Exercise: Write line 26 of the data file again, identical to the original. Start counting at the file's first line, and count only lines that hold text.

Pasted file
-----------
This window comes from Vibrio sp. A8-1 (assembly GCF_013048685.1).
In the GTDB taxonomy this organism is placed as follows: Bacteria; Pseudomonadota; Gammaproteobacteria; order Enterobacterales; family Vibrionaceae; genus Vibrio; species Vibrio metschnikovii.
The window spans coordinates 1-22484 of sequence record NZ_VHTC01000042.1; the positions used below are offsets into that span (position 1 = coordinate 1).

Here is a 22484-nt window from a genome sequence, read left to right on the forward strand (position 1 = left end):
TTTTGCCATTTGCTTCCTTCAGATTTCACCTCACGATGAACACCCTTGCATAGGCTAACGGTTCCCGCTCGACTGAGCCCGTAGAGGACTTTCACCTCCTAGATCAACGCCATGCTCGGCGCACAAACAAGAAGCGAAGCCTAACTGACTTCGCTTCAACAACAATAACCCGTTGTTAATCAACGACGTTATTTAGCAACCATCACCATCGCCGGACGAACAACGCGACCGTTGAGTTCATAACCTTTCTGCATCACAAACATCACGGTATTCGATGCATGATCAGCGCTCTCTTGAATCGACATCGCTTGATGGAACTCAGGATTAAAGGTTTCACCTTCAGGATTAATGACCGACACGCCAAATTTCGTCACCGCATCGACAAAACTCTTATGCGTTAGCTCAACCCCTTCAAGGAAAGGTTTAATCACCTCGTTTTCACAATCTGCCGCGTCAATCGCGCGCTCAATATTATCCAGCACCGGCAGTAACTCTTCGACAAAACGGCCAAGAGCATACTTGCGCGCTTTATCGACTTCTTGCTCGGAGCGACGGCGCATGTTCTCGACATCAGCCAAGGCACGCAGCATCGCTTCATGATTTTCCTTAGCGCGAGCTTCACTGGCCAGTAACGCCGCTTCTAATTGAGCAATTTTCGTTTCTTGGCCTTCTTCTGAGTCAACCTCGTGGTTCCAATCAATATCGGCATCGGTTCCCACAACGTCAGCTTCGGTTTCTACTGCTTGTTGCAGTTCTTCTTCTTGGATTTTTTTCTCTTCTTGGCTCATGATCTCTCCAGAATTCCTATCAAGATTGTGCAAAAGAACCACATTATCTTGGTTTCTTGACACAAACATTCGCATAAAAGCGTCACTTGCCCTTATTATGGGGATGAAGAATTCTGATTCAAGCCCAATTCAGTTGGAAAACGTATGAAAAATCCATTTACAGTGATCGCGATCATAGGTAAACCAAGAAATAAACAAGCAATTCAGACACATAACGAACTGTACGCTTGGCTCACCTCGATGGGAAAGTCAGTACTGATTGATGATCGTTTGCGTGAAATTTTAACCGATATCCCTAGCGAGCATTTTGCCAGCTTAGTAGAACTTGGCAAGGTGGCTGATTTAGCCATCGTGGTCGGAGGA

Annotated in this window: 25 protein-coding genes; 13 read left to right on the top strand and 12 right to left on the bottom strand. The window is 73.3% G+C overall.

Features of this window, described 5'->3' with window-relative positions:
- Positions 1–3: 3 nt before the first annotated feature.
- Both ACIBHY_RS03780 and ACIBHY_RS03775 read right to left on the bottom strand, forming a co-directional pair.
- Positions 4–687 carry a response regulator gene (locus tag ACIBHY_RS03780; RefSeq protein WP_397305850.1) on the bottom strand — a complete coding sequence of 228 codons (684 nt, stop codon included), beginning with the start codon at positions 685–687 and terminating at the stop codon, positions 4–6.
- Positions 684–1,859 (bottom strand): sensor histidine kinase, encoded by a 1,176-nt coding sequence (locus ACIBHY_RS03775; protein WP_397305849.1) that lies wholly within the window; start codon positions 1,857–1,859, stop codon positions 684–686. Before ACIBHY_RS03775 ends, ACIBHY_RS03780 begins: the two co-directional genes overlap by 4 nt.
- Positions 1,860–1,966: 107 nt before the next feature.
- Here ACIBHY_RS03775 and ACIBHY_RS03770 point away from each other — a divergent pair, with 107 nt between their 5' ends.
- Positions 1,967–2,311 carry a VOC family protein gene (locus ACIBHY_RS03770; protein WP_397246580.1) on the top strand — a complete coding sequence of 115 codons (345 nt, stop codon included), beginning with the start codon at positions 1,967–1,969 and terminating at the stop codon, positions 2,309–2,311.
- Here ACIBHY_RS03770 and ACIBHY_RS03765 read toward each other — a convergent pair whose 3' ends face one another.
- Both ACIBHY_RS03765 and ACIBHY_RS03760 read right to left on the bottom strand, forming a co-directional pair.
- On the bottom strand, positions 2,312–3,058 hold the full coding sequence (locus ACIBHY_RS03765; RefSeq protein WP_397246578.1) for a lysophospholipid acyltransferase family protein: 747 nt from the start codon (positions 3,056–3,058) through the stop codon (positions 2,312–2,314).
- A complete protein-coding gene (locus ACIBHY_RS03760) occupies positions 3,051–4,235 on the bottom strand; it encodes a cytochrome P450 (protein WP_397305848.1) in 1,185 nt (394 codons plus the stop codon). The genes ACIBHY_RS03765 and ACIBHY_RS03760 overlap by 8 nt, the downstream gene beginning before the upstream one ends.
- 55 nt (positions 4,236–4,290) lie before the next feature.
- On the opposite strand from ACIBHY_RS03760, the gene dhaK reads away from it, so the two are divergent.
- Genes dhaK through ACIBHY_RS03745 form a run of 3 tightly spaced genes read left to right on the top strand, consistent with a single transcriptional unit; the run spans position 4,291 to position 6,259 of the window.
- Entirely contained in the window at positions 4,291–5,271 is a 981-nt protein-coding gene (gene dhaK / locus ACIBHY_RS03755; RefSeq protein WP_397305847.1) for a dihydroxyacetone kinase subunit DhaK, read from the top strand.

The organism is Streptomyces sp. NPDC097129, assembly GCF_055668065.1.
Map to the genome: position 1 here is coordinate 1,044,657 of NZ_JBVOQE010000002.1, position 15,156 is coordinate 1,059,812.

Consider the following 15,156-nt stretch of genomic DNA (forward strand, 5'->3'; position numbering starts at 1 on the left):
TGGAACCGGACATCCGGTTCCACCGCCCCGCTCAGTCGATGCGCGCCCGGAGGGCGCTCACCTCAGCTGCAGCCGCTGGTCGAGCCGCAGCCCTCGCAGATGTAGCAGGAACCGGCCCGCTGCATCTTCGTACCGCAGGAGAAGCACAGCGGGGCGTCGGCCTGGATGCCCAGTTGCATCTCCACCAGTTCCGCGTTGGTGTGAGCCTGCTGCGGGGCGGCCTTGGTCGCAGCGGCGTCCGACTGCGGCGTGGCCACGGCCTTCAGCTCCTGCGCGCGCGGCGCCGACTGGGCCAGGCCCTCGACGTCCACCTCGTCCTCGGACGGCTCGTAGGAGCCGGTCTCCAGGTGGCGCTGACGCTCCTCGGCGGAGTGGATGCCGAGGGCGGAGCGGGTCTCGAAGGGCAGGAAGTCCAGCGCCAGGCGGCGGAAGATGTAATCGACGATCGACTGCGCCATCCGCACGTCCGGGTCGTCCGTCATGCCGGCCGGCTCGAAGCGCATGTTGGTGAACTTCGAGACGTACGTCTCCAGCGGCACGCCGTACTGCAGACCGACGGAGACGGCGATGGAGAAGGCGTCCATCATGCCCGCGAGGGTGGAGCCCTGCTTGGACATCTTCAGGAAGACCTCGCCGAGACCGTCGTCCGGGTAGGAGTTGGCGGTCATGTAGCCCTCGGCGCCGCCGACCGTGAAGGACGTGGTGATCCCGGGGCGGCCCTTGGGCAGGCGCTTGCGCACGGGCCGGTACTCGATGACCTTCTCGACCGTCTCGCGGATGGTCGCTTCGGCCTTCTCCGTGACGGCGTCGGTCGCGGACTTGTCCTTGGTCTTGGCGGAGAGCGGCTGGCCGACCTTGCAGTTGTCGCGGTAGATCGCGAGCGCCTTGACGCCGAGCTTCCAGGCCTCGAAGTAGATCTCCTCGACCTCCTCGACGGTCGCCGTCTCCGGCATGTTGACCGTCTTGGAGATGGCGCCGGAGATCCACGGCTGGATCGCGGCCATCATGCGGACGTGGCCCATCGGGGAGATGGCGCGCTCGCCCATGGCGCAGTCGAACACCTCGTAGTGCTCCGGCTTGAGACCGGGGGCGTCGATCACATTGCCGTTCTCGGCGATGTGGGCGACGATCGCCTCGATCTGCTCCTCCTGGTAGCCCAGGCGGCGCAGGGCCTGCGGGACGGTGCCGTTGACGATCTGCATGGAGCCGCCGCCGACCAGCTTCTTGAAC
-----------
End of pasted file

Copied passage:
TGGAACCGGACATCCGGTTCCACCGCCCCGCTCAGTCGATGCGCGCCCGGAGGGCGCTCACCTCAGCTGCAGCCGCTGGTCGAGCCGCAGCCCTCGCAGATGTAGCAGGAACCGGCCCGCTGCATCTTCGTACCGCAGGAGAAGCACAGCGGGGCGTCGGCCTGGATGCCCAGTTGCATCTCCACCAGTTCCGCGTTGGTGTGAGCCTGCTGCGGGGCGGCCTTGGTCGCAGCGGCGTCCGACTGCGGCGTGGCCACGGCCTTCAGCTCCTGCGCGCGCGGCGCCGACTGGGCCAGGCCCTCGACGTCCACCTCGTCCTCGGACGGCTCGTAGGAGCCGGTCTCCAGGTGGCGCTGACGCTCCTCGGCGGAGTGGATGCCGAGGGCGGAGCGGGTCTCGAAGGGCAGGAAGTCCAGCGCCAGGCGGCGGAAGATGTAATCGACGATCGACTGCGCCATCCGCACGTCCGGGTCGTCCGTCATGCCGGCCGGCTCGAAGCGCATGTTGGTGAACTTCGAGACGTACGTCTCCAGCGGCACGCCGTACTGCAGACCGACGGAGACGGCGATGGAGAAGGCGTCCATCATGCCCGCGAGGGTGGAGCCCTGCTTGGACATCTTCAGGAAGACCTCGCCGAGACCGTCGTCCGGGTAGGAGTTGGCGGTCATGTAGCCCTCGGCGCCGCCGACCGTGAAGGACGTGGTGATCCCGGGGCGGCCCTTGGGCAGGCGCTTGCGCACGGGCCGGTACTCGATGACCTTCTCGACCGTCTCGCGGATGGTCGCTTCGGCCTTCTCCGTGACGGCGTCGGTCGCGGACTTGTCCTTGGTCTTGGCGGAGAGCGGCTGGCCGACCTTGCAGTTGTCGCGGTAGATCGCGAGCGCCTTGACGCCGAGCTTCCAGGCCTCGAAGTAGATCTCCTCGACCTCCTCGACGGTCGCCGTCTCCGGCATGTTGACCGTCTTGGAGATGGCGCCGGAGATCCACGGCTGGATCGCGGCCATCATGCGGACGTGGCCCATCGGGGAGATGGCGCGCTCGCCCATGGCGCAGTCGAACACCTCGTAGTGCTCCGGCTTGAGACCGGGGGCGTCGATCACATTGCCGTTCTCGGCGATGTGGGCGACGATCGCCTCGATCTGCTCCTCCTGGTAGCCCAGGCGGCGCAGGGCCTGCGGGACGGTGCCGTTGACGATCTGCATGGAGCCGCCGCCGACCAGCTTCTTGAAC